Good Gravy – traditional gravy how-to

We’ve really covered Thanksgiving here at wht! From How to Brine a Turkey Gravy and to-die for stuffing, to more sides than can fit on your plate! But the one thing we’ve never covered is gravy. Personally, it’s always scared me. I have visions of lumpy, tasteless paste and I’ve always skipped it. Not this year! Christy assures me (and you) that you CAN make gravy ~Stef

Gravy….few things are better, especially when it comes to smothering your turkey and stuffing! ‘Tis the season, so I thought I would share a gravy recipe passed on to me from my Mother. Her Gravy is so good you want to put a straw in the gravyboat. Growing up my Dad would always compare it to his Mother’s, who he said was the master of Gravy. I don’t remember the exact date but I can tell you this, my Father said my Mom had taken over the title and I can proudly report there is a new Gravy Master…my Mom!

Here is how-to make amazing gravy, every time…

1. Once you’ve roasted the bird, remove it from the pan, plus any potatoes or veggies, and let them rest or cover with foil. You’ll be left with brown bits of heaven and liquid. If it’s more than several teaspoons of liquid, I usually dump some out, because you’ll be adding more.

2. In a large bowl prepare your gravy mix. Roughly 2-4 cups stock, depending on how many people will be eating, a 1/4 cup white wine, one tablespoon spice mix* and if you have it; a dash of Kitchen Bouquet for color. Worchester sauce works too, but just a splash.

3. Put the roasting pan on your burner and turn on the heat. (If you’d like to add even more levels of flavor, before adding your gravy mix simply add a pad of butter, a splash of olive oil or a couple of sautéed garlic cloves or shallots to the pan.) Add the Gravy mix and bring to a boil, all the while scrapping off the bits of bird and goodness on the bottom of the pan with a spatula or wooden spoon. Once it boils, keep tasting, and add your desired salt and pepper to taste. Pour into a gravy boat and voila, you have gravy! It’s that simple.

4. If you want thicker gravy, have a mix of flour and water handy. Add roughly 1/4 cup flour to a coffee mug, and add water in small batches until it’s almost full – stirring with a fork as you go. Make sure it’s thick, but not so thick it’s like a paste. Mix well to avoid lumps! You can also pour the flour through a small strainer- forcing it through by swirling a fork in it. Once your mix comes to a boil, add in the flour and water, (roughly 1/8 of a cup at a time) until it gets to the desired thickness.

* We sell a “Mom’s Gravy” spice mix by the ounce in store at the Spice Station (and soon to be added online). I promised not to give away the whole secret recipe but you can make your own version by mixing equal parts of parsley, thyme, rosemary and marjoram, with a dash of sage and chile powder. But I hate to say it won’t be as good. Her extra secret ingredients are few, but boy do they make a difference. Wish I could tell you but Mom would have my head!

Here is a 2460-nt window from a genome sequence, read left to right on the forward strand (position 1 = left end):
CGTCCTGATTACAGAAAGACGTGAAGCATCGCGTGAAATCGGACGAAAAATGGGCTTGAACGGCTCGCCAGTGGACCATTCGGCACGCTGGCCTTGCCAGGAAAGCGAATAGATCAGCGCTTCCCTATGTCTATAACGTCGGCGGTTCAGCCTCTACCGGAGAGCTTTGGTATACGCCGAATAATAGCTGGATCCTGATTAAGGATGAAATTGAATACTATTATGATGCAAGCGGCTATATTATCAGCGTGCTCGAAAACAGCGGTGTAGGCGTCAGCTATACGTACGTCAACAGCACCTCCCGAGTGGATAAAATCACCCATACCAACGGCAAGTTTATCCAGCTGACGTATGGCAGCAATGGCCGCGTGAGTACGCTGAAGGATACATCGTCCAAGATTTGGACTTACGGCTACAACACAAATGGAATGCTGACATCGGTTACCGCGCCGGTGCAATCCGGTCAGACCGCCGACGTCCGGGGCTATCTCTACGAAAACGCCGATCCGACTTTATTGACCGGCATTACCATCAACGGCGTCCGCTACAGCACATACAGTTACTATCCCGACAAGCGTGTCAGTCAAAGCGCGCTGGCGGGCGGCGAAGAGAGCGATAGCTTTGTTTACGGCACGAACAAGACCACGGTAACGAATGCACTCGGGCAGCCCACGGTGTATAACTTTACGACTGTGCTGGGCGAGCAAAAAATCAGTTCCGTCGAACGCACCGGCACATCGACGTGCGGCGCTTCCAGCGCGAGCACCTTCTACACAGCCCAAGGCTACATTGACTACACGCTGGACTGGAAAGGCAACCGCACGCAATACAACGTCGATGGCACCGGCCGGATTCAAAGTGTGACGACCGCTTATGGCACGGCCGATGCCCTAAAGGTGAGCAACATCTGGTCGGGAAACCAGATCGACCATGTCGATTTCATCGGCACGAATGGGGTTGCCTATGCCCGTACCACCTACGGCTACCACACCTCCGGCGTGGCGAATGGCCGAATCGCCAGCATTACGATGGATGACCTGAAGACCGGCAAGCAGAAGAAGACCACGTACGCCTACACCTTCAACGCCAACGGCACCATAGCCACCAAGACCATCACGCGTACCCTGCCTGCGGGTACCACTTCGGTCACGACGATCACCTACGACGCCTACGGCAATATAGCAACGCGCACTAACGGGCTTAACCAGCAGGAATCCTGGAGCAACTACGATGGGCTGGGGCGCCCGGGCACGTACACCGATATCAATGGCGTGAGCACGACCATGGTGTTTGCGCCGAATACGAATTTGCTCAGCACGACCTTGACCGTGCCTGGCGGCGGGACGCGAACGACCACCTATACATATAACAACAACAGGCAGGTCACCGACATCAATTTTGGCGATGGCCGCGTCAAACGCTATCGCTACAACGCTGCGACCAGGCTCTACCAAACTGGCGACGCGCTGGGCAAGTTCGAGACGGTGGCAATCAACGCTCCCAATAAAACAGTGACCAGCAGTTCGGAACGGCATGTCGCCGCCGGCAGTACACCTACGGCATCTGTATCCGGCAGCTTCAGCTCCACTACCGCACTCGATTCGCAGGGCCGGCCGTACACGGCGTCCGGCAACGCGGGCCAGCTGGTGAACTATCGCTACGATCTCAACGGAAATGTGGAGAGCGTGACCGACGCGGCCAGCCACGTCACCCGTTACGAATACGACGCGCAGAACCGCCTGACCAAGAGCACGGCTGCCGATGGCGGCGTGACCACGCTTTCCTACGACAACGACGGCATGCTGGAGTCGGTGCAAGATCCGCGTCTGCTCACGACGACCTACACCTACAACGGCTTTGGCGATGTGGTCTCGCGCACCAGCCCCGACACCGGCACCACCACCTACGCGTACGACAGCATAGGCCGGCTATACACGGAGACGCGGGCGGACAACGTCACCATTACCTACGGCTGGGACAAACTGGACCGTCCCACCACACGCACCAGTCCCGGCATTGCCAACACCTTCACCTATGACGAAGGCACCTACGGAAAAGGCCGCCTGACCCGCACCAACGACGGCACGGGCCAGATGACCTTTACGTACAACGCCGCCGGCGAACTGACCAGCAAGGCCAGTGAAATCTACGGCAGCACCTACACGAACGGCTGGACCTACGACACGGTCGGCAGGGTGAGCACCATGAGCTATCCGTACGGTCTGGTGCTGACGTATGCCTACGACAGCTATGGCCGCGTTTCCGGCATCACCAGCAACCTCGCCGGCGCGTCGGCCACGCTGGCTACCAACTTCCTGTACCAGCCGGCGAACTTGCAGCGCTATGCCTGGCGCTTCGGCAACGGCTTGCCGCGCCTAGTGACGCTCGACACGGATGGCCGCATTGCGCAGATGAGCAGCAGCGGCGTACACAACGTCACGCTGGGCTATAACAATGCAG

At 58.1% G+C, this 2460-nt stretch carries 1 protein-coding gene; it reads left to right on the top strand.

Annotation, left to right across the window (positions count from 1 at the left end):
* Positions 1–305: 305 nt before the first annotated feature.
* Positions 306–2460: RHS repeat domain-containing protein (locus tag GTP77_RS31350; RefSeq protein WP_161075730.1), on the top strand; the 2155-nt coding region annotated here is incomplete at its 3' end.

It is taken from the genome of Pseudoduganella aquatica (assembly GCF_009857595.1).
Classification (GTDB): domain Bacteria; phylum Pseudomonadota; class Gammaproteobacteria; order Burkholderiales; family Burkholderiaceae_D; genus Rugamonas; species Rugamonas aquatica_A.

Gravy is so good, and really easy. It just takes some extra time, but believe me, it is well worth it. Happy Eating!

Anyone have any more gravy tips to share?

Profile Photo
Written by christy

7 Comments

  1. Profile photo of Stef Andrews
    Stef Andrews

    Honestly, I don’t even like gravy! But I think it’s because I have NEVER made good gravy. It’s run the gamut from terrible to edible. And growing up, it was always from a can. But I’ve got high hopes for this year. I’m making it and it’s going to be delicious, damn it.

    I’m also making homemade stuffing with chestnuts (a first for me, I’ve always used box mixes, shh!) and brining my turkey. I’ll be saying lots of Hail Mary’s this Thursday!
    Stef recently posted..Good Gravy part 2 – gluten free and vegan recipes

  2. Profile photo of hao9703
    hao9703

    I learned from a friend years ago that the key to good gravy was to mix the flour in with a liquid (water or stock) ahead of time in a small container. This prevents the gravy from getting lumps-because you mix them out before they enter your hot pan with all of the drippings. Then incorporate the flour mixture a little bit at a time until you get the desired thickness.

  3. Profile photo of Krista
    Krista

    You make FANCY gravy! I just drain the drippings from the turkey, take some of the fat, add some flour, heat it over medium heat until it browns up a little bit, add salt and pepper and the juices (minus the rest of the fat), and a little bit of water. My gravy is good, but now I’m concerned that I’m missing out :/

Leave a Reply

Your email address will not be published. Required fields are marked *

You may use these HTML tags and attributes: <a href="" title=""> <abbr title=""> <acronym title=""> <b> <blockquote cite=""> <cite> <code> <del datetime=""> <em> <i> <q cite=""> <strike> <strong>

CommentLuv badge